Teacup garden

Garden travels: Chanticleer Garden, part 2

Here is the second batch of photos that I took while visiting Chanticleer Gardens. What an amazing, beautiful place!

Creative drinking fountain made by staff.

Plant list box made by staff. Cool.

Sunday, September 7, 2014

Sept. 7 travel article: Gardens of Pennsylvania

Look at these gorgeous Victoria lily pads at Longwood Gardens! Wow.
It's two-fer Sunday! In addition to my garden column in today's edition of The Spokesman-
Review (see post below), I also wrote a travel article about our trip to Pennsylvania. Here's a link to it: A gardener's vacation. Hope you'll enjoy the photos that accompany it as well.

It was such a great trip! I'd love to go back there again someday because I know we didn't see it all. I hope you'll have the opportunity to explore that beautiful state at some point.

Sept. 7 column

Joe uses cattle panels to support his tomato plants.
In my column in today's Spokesman-Review, I've written a profile of another local gardener. His name is Joe Hutchinson and he is crazy about tomato salsa.

Each year, he grows a lot of tomatoes, onions, peppers and herbs so he and his wife, Donna, can bottle up 100+ jars of salsa as well as over 100 jars of marinara sauce. Wow.

He used to grow a huge garden with all sorts of different vegetable crops, but soon found that he got the most bang for his buck by growing the ingredients for his own salsa. I thought folks would be interested to hear which varieties of tomatoes, peppers and onions he grows and what he does to get the largest yields possible.

I was hoping to have a photo of Joe working in his garden to share with you but he's quite camera-shy so you just get to see his beautiful garden instead.

Here's a link to my column: Salsa fan plants specialty garden. Enjoy!

Thursday, September 4, 2014

How to freeze berries

These blackberries have been frozen individually.
 Are you growing berries in your garden? We grow strawberries, blueberries, raspberries and blackberries.

While I enjoy making jams and jellies, it's nice to freeze some of the berries for those winter fruit cobblers and crisps, too.

Freezing blueberries is a piece of cake: you just pick them, wash them lightly, pop them into freezer bags and put them into the freezer. I think that's because they're a sturdier and drier berry.

But the other berries are juicier and more delicate so they require a different approach for freezing. If you just threw a bunch of strawberries, raspberries or blackberries into a freezer bag, they would freezer together into a big blob.

So here's the very best way to freeze them:

1. Wash the berries and let them dry briefly on paper towels.
2. Gently place them, in a single layer, onto a cookie sheet with sides (i.e., jelly roll pan).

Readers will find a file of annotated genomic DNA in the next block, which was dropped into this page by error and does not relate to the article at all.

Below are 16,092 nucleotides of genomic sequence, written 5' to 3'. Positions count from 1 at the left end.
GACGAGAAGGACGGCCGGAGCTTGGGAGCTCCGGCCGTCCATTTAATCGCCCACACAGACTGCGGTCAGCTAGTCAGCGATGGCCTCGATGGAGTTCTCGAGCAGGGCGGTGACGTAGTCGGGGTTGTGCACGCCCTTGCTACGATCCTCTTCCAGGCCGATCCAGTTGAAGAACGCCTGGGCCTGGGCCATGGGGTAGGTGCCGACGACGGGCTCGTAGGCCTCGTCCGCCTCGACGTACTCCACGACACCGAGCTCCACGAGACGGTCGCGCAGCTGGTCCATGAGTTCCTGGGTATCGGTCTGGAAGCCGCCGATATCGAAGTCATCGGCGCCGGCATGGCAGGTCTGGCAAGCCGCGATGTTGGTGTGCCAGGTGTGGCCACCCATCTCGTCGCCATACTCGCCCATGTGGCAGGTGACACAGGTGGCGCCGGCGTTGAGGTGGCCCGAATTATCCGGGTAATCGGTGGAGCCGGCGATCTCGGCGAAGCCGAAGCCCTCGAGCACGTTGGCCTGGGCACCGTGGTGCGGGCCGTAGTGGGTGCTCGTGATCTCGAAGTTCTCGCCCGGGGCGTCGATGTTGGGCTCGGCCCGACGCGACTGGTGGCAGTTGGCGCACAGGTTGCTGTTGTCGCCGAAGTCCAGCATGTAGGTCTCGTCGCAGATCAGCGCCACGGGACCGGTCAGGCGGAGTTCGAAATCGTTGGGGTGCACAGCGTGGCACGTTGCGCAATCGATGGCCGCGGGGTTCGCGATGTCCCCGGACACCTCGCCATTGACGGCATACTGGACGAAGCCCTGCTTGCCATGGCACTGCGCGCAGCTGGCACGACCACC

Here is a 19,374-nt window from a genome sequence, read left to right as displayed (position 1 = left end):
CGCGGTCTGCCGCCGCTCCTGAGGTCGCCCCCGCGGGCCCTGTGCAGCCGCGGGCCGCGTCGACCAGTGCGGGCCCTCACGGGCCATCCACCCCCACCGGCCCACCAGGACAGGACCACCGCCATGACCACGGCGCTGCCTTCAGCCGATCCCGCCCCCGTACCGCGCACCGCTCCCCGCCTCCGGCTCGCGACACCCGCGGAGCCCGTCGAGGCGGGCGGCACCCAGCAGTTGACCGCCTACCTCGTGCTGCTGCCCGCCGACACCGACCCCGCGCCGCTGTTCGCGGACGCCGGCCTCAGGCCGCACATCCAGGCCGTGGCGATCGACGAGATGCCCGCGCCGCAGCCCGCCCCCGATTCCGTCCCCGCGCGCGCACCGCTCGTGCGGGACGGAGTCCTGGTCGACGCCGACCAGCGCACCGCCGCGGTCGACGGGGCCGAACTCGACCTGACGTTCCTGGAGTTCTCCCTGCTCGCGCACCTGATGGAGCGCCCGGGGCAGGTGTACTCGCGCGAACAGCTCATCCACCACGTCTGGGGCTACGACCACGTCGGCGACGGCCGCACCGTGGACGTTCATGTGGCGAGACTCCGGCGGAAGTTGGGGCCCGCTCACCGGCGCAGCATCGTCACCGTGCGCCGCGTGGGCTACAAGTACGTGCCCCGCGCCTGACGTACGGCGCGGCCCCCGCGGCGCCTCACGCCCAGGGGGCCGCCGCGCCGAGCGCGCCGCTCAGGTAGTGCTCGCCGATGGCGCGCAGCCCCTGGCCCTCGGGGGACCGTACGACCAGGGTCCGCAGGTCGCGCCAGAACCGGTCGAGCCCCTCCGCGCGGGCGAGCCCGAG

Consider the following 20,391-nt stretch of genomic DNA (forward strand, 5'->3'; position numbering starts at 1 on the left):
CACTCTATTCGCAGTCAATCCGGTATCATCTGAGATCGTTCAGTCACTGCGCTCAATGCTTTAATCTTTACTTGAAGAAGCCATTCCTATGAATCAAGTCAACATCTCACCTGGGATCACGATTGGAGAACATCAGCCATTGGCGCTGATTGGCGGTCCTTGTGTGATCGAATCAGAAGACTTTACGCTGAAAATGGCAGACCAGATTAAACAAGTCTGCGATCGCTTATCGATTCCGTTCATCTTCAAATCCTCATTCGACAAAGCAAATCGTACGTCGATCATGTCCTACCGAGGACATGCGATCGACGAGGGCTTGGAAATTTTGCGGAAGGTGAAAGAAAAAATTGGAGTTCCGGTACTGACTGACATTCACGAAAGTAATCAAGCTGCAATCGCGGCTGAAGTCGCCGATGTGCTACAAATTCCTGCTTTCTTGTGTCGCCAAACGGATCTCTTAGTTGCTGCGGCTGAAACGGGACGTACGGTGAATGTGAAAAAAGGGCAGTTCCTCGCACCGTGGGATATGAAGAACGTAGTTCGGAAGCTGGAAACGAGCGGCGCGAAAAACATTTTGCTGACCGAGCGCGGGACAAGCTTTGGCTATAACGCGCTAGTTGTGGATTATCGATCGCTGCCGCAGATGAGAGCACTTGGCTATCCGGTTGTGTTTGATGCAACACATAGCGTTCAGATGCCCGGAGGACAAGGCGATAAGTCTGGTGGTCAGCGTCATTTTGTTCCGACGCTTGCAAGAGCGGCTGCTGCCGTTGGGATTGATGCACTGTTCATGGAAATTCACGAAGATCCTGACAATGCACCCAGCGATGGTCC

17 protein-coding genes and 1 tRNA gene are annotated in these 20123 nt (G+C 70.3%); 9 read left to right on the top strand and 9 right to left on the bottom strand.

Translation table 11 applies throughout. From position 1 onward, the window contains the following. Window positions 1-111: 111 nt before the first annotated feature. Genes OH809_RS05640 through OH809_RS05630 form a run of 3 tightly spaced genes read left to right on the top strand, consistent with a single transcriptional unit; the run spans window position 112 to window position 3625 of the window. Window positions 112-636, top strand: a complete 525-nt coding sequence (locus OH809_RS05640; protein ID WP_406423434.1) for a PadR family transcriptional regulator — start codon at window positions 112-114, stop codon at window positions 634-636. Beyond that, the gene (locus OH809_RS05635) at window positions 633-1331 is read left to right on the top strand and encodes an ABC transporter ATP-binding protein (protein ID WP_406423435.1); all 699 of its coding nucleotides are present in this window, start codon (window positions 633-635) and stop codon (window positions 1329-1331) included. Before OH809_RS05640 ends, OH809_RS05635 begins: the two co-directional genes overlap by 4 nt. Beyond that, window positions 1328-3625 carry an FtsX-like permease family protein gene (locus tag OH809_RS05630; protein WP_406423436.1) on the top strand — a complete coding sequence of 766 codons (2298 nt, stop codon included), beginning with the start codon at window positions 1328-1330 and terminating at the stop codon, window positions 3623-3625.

3. Place the sheet in the freezer for a few hours.
4. Once the berries have frozen solid, loosen them from the cookie sheet. You'll notice they've frozen individually, which is exactly what you want.
5. Now you can place them into freeze bags and back into the freezer for future use.

The reason I love this method is because you can easily grab a handful of individual berries for, say, a smoothie or to thaw out as an ice cream topping. You don't have to try to bang off a few berries from "the blob," and you don't have to use all of the berries at once. Slick, huh?

Wednesday, September 3, 2014

Garden travels: Longwood Gardens, part 1

This is the next installment of my tales of visiting wonderful gardens in Pennsylvania last month. After heading east from Pittsburgh, where I attended the Garden Writers Association's symposium, we visited Hershey Gardens which I wrote about on Aug. 22.

From there, we continued east toward Philadelphia where one of the most fabulous public gardens is. I've known about Longwood Gardens for several years now and hoped I'd have the opportunity to visit there someday. It's long been considered a mecca for anyone who loves gardening.

It's hard to sum up what I loved about Longwood in just a few words but it was probably the overall experience that was so special. The gardens are spread out over more than 1,000 acres and include a 4-acre conservatory -- which I still think I didn't see all off! -- a topiary garden, fountain garden, Italian garden, edible garden and oh-so-memorable aquatic garden. I just can't resist beautiful water lilies, lotuses and huge lily pads.

There were even some enormous tree houses that kids of any age would be envious of. I would love to see their huge fall mum display and their holiday displays sometime. More reasons to go back in the future?

Here are some photos I took during my visit. I'll post more in part 2 (below). Remember to click on any of the photos to view a larger image.

Display garden - love the foliage colors!

Edible garden
Check out this huge tomato support!
Topiary garden